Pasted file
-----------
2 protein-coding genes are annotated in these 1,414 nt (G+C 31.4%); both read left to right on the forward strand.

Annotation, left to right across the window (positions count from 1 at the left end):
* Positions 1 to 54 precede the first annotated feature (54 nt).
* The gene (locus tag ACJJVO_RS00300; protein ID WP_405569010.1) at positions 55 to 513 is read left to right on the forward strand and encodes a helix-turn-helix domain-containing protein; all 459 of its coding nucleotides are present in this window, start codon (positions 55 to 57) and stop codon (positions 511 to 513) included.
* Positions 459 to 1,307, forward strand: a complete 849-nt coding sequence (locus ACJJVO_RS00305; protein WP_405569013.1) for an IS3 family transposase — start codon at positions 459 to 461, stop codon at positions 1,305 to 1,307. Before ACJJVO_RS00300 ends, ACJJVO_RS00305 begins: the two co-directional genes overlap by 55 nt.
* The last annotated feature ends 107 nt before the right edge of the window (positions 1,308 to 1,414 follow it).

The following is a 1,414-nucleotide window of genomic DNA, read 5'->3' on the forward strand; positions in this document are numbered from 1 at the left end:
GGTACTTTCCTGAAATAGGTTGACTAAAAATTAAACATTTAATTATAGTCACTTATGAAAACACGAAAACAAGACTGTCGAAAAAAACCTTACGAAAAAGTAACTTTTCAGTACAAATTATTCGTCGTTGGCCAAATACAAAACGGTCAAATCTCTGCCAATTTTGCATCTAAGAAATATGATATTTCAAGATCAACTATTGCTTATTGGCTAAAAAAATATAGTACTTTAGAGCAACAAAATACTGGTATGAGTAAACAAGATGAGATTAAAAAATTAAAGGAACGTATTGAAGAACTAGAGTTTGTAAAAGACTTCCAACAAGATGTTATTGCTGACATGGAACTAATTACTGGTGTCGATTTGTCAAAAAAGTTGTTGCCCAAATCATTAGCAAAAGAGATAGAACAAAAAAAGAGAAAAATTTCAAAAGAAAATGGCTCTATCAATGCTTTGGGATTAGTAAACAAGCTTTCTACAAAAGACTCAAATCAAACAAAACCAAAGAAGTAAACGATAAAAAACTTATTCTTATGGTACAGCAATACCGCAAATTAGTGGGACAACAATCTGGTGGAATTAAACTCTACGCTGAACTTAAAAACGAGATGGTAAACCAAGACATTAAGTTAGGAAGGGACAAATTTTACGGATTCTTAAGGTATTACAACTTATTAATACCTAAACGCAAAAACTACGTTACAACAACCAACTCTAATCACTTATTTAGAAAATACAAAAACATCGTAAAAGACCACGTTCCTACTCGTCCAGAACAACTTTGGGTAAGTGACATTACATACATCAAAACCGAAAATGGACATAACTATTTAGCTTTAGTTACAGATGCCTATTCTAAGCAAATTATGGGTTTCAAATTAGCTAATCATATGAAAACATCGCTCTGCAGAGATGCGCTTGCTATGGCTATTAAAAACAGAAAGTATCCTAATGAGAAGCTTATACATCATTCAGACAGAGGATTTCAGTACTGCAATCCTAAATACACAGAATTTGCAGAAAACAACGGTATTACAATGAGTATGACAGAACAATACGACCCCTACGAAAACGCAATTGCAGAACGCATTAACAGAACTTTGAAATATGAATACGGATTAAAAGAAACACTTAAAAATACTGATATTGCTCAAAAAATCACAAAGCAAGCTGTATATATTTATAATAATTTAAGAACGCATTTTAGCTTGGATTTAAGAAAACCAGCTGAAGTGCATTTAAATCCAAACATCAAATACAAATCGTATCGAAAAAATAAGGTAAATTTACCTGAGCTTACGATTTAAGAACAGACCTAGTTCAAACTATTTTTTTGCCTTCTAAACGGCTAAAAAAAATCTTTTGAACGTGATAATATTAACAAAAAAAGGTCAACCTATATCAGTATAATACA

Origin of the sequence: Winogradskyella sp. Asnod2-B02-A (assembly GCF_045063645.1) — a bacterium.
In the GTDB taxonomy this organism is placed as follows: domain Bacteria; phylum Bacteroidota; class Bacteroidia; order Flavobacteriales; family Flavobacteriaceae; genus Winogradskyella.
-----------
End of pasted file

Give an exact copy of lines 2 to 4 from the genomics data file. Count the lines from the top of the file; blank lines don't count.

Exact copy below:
Annotation, left to right across the window (positions count from 1 at the left end):
* Positions 1 to 54 precede the first annotated feature (54 nt).
* The gene (locus tag ACJJVO_RS00300; protein ID WP_405569010.1) at positions 55 to 513 is read left to right on the forward strand and encodes a helix-turn-helix domain-containing protein; all 459 of its coding nucleotides are present in this window, start codon (positions 55 to 57) and stop codon (positions 511 to 513) included.